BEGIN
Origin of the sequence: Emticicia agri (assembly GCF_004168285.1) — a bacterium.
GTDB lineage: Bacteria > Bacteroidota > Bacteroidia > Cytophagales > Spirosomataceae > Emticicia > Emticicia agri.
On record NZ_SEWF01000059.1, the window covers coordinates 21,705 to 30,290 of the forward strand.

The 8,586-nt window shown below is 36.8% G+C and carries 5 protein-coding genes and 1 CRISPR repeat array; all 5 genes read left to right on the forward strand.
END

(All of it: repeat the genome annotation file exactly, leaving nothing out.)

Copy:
Origin of the sequence: Emticicia agri (assembly GCF_004168285.1) — a bacterium.
GTDB lineage: Bacteria > Bacteroidota > Bacteroidia > Cytophagales > Spirosomataceae > Emticicia > Emticicia agri.
On record NZ_SEWF01000059.1, the window covers coordinates 21,705 to 30,290 of the forward strand.

The 8,586-nt window shown below is 36.8% G+C and carries 5 protein-coding genes and 1 CRISPR repeat array; all 5 genes read left to right on the forward strand.